Module 1 - The Engaged Scholar

Steps Students Can Take

Service-learning and civic engagement at the University of Memphis, and within higher education, are a critical part of students’ experience. They facilitate students’ participation in and learning about cultures and communities that they may have only read about previously.

The chance to have course readings come alive enhances the information that students take from their class. In addition, students start to think critically about themselves, the different social issues going on around them, and their role in society.

Students can take steps, even as early as their first/freshman year to become an engaged UofM student and engaged UofM student scholar.

  • Learn about community engagement through these 5 modules. Through this curriculum students will learn how to:
    1. Work with others collaboratively
    2. Nurture positive relationships with community partners
    3. Deal positively with power and privilege
    4. Negotiate in good faith
    5. Build capacity in self and community partners
  • Identify the issues or problems to be addressed. Students can think about creating a win-win-win situation by identifying issues that are important to them, that are part of their studies, and that are important to the community. Remember, outreach and engagement occurs when scholarship is applied directly for the public good and when the relationship between partners is reciprocal and mutually beneficial.
  • Find and engage with an appropriate community partner. Students should use their passions and strengths to co-create actions with community partners. To help students do this, The Engaged Scholarship Faculty Committee at the University of Memphis has been linking student and faculty to community since 2002. The Engaged Scholarship Committee helps prepare individuals to assume community leadership roles, provide assistance with issues confronting communities, and emphasize community oriented, multidisciplinary research with a global perspective.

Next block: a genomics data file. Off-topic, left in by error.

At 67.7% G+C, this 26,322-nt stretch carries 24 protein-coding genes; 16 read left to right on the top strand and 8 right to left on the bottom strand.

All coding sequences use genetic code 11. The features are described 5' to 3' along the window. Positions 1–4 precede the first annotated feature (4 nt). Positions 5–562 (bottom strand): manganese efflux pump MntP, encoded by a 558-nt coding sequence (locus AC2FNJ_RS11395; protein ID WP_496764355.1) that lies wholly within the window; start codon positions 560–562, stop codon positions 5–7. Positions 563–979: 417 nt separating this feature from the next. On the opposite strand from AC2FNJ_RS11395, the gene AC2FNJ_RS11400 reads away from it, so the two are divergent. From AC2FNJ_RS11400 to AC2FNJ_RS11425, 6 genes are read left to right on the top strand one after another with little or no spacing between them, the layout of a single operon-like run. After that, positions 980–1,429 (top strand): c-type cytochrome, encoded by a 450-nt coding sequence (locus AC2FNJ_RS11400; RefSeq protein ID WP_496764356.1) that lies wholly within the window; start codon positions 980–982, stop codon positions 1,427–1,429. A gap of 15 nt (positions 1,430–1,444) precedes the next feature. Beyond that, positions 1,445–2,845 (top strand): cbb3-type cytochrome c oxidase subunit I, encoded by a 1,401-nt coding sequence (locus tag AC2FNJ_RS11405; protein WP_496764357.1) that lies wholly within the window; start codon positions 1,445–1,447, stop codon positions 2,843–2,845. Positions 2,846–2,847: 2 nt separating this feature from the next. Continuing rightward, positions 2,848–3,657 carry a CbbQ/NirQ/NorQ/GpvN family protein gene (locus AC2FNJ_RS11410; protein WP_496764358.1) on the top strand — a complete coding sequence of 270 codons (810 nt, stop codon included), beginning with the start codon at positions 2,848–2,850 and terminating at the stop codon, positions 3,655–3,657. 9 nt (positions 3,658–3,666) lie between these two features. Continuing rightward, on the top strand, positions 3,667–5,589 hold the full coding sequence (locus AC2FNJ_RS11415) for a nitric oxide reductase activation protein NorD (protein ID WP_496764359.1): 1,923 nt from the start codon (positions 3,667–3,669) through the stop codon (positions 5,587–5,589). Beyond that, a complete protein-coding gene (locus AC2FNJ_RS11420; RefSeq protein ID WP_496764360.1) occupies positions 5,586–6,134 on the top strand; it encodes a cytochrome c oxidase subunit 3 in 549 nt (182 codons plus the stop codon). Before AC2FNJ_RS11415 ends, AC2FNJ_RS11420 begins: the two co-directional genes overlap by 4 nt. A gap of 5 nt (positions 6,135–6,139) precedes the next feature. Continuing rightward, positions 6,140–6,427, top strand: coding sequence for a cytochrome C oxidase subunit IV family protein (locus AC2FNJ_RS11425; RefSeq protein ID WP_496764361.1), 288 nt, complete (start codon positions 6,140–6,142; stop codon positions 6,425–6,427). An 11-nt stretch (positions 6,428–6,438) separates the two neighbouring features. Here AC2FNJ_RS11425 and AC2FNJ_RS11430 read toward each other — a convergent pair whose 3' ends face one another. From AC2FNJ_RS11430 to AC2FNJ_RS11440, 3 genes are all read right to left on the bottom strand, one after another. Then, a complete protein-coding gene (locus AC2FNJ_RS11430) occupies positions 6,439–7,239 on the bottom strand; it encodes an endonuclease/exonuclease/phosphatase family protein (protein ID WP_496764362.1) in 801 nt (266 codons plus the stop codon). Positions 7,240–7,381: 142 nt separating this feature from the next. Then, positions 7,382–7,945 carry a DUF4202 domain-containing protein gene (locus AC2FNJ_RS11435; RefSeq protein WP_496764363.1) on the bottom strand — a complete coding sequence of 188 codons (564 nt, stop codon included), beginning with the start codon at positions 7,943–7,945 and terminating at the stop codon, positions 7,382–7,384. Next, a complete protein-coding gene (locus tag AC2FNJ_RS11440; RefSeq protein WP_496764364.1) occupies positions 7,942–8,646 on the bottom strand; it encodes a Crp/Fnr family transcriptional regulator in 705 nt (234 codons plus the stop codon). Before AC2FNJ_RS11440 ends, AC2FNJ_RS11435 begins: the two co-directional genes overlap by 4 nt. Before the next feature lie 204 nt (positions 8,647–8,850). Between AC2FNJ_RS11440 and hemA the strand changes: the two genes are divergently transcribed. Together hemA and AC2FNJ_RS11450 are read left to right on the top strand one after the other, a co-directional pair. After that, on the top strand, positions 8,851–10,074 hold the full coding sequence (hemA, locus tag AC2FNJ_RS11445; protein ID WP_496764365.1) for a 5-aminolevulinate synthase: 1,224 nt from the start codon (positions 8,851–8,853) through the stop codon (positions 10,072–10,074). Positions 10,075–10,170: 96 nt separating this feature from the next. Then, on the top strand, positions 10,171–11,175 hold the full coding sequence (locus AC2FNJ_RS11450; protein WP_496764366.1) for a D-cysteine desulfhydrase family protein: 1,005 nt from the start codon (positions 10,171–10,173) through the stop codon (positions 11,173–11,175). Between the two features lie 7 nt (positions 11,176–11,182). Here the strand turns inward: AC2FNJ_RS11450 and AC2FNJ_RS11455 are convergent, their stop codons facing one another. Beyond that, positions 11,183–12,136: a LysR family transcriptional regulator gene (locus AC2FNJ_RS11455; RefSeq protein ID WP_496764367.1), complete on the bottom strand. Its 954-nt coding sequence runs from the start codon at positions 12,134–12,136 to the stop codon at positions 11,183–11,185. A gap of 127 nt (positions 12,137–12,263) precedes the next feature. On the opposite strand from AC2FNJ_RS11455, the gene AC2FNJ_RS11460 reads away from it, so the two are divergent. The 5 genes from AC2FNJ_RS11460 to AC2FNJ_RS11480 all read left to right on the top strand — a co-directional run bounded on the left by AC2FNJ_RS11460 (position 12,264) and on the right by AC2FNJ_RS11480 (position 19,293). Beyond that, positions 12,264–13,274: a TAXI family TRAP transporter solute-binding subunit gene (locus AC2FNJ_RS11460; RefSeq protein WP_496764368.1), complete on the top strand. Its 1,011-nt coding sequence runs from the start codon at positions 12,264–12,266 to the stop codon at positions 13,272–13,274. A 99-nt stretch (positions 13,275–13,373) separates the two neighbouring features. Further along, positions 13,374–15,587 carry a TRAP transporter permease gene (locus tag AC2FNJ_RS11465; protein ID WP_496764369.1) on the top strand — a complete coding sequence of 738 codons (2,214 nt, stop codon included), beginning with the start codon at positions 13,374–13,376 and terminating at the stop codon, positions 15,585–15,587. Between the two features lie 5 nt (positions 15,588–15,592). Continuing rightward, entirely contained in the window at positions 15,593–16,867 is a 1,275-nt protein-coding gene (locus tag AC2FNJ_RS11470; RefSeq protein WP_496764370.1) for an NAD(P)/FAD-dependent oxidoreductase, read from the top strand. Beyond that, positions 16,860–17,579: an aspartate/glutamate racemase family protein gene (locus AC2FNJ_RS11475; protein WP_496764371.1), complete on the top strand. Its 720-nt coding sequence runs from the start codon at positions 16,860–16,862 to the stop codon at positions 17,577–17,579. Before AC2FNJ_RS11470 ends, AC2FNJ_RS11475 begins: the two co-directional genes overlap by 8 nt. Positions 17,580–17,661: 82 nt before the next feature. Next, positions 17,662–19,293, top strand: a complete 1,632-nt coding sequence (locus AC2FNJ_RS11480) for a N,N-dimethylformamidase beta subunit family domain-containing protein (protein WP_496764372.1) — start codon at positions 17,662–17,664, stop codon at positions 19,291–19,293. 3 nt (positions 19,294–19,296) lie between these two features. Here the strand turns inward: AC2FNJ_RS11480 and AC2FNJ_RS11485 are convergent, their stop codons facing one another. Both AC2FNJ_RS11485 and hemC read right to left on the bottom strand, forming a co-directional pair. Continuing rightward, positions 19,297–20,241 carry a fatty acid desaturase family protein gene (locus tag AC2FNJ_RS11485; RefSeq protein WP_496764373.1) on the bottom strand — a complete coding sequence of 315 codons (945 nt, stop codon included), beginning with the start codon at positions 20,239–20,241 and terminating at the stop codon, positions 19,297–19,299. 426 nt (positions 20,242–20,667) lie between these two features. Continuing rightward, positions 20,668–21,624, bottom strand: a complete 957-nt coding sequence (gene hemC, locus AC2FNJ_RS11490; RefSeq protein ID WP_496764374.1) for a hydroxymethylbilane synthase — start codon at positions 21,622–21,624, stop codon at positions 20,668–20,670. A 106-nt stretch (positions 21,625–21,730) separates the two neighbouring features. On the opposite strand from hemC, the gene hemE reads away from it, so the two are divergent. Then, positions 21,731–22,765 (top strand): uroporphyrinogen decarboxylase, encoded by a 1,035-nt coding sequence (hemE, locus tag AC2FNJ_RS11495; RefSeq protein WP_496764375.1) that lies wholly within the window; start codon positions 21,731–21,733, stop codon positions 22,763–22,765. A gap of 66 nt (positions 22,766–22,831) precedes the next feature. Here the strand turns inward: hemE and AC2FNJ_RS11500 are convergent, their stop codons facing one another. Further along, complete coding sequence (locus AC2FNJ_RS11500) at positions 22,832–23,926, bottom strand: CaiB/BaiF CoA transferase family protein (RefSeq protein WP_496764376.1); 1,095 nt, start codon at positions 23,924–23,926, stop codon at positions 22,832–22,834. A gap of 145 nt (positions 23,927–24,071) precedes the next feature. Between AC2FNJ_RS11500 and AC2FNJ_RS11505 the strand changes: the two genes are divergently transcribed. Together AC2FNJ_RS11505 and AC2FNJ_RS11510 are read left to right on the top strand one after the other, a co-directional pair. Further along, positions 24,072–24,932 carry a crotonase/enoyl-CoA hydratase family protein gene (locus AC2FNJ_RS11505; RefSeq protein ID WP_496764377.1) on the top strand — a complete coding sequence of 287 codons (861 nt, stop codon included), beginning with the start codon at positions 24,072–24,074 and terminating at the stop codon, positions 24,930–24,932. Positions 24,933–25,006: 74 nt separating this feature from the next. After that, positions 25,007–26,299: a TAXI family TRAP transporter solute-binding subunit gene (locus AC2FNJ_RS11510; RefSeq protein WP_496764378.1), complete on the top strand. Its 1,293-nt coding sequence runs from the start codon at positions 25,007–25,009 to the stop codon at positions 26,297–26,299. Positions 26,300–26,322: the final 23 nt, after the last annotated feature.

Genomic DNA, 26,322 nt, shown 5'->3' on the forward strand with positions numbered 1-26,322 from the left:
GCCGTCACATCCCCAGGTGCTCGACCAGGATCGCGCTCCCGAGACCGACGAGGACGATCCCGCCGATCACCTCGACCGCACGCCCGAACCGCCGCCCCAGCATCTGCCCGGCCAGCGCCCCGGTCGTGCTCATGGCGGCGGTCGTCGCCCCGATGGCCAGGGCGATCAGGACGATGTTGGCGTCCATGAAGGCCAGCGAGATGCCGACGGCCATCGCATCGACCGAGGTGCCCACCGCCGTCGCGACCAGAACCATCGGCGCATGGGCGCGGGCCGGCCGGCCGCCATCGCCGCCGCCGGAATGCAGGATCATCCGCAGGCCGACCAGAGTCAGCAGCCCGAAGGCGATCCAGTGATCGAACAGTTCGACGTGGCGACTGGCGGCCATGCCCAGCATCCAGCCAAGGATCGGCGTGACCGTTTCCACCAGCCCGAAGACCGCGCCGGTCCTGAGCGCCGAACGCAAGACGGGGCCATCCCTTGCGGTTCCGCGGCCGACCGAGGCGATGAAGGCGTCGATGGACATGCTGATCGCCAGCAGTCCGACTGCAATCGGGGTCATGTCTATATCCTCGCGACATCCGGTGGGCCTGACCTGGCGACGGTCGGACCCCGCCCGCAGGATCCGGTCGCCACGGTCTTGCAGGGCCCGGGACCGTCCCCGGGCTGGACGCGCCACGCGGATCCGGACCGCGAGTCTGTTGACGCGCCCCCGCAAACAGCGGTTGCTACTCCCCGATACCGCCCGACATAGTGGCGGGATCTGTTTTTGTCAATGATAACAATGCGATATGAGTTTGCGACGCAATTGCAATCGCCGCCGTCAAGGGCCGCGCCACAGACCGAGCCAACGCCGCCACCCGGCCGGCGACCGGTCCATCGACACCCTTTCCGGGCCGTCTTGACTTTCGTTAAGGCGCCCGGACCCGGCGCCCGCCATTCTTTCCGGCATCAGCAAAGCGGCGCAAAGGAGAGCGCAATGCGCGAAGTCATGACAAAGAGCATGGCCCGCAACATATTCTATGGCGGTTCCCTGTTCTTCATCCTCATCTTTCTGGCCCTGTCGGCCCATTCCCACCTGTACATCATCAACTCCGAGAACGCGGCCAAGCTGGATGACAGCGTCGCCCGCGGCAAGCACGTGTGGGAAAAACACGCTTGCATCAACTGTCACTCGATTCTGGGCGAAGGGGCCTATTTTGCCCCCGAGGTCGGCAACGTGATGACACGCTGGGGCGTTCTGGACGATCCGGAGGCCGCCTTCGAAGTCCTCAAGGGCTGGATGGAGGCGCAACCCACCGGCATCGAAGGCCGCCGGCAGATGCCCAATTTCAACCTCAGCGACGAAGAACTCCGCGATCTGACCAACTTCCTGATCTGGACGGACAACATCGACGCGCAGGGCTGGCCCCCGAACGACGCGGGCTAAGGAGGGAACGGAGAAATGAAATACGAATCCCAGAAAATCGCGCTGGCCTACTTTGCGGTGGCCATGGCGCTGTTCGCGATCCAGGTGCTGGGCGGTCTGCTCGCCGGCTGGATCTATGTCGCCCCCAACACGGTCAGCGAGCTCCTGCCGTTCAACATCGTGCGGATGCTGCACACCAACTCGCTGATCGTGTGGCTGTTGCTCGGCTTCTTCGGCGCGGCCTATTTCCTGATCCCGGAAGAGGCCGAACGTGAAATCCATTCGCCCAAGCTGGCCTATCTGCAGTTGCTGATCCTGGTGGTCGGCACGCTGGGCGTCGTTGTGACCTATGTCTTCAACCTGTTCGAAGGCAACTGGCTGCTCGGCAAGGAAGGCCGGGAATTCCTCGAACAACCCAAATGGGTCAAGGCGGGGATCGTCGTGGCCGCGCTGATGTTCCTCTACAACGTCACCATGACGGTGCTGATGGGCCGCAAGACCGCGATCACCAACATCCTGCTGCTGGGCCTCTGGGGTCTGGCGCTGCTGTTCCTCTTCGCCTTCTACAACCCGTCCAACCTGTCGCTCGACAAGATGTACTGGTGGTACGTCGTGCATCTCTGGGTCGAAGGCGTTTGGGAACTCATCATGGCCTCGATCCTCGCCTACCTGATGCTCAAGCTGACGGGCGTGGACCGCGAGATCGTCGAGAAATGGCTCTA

• Increase student capacity, and the capacity of community partners to effectively enact the actions that have been co-created.
  • Reflect on engagement experience. How did it help with classroom studies? What did it do for partners and the community at-large? What insights can be carried forward into future work with community partners?


What Students Say

Community engagement helps you learn about the community. It makes you feel like you've made a difference through being involved directly with the community.

- UofM Student


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